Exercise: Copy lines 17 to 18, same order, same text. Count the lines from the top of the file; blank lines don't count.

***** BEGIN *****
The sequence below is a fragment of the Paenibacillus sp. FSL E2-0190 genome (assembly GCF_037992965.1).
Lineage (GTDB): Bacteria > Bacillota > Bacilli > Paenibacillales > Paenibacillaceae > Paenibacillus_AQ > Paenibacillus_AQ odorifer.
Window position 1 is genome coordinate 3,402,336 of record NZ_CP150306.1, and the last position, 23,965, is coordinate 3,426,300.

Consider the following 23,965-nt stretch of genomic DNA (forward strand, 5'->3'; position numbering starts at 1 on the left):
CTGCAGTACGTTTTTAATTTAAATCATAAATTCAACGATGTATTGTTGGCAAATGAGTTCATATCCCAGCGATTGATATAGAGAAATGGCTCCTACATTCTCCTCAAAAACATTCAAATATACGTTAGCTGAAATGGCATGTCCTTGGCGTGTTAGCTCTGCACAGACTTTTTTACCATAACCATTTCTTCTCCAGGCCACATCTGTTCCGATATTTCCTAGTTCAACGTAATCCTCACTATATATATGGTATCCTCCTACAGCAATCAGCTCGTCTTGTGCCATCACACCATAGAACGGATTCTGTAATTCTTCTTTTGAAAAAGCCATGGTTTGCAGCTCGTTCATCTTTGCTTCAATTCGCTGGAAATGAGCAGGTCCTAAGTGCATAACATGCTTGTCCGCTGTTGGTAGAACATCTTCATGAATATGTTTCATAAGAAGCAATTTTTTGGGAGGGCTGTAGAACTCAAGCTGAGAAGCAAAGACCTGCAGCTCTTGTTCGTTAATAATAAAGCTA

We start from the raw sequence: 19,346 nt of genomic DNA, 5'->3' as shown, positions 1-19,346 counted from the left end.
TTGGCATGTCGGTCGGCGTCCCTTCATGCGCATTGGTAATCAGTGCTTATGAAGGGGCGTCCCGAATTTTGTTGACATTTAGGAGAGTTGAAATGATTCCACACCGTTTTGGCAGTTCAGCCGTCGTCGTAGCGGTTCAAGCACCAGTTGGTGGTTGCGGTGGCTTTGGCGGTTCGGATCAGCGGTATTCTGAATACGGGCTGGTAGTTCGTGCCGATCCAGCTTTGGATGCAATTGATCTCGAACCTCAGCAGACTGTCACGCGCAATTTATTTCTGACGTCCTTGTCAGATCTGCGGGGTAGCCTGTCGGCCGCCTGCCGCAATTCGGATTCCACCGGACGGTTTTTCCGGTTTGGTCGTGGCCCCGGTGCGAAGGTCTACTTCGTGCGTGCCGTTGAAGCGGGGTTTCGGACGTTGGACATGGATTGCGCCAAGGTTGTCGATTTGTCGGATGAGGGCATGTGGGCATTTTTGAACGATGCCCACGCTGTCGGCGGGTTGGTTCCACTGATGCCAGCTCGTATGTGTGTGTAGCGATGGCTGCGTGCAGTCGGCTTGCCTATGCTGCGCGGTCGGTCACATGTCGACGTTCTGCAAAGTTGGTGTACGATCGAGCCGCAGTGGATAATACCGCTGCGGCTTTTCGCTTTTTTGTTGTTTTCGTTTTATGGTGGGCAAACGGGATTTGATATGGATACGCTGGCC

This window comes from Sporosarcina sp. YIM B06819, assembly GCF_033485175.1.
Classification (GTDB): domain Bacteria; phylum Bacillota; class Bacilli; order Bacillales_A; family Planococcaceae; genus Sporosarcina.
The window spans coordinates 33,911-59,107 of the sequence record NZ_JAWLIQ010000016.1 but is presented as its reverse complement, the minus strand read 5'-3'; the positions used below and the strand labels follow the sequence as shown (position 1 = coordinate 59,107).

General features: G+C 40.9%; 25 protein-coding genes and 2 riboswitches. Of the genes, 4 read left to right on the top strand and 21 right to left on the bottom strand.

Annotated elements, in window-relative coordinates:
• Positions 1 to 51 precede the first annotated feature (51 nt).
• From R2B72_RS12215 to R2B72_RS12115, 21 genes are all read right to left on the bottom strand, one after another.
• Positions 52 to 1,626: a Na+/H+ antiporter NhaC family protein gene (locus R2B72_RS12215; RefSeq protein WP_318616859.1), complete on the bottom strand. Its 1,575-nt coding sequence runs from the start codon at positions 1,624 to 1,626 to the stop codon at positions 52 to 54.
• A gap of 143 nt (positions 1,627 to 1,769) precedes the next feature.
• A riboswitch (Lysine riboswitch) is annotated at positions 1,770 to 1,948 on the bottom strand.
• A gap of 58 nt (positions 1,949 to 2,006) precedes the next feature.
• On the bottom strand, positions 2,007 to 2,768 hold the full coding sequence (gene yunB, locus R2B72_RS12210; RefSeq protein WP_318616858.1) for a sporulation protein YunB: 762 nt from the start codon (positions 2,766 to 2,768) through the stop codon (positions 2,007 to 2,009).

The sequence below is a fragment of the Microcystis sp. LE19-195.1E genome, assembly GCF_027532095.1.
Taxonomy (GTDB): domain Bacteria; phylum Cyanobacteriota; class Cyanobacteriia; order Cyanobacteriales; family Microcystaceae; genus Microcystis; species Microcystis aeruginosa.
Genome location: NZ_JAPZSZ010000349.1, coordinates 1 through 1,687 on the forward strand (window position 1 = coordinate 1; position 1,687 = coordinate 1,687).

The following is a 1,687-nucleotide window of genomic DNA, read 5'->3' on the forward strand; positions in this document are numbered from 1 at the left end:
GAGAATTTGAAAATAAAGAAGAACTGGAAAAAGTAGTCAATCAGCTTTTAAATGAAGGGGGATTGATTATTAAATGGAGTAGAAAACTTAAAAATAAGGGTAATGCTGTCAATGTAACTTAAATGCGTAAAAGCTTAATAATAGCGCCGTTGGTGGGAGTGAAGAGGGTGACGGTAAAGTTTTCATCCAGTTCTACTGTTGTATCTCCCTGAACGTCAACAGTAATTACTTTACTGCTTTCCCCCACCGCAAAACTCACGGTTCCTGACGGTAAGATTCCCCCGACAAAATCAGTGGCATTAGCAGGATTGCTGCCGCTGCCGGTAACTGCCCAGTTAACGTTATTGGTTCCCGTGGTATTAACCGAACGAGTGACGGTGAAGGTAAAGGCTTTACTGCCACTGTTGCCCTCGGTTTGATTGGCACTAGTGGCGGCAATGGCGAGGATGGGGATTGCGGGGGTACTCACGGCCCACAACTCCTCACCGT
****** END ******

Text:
• A riboswitch (Lysine riboswitch) is annotated at positions 1,770 to 1,948 on the bottom strand.
• A gap of 58 nt (positions 1,949 to 2,006) precedes the next feature.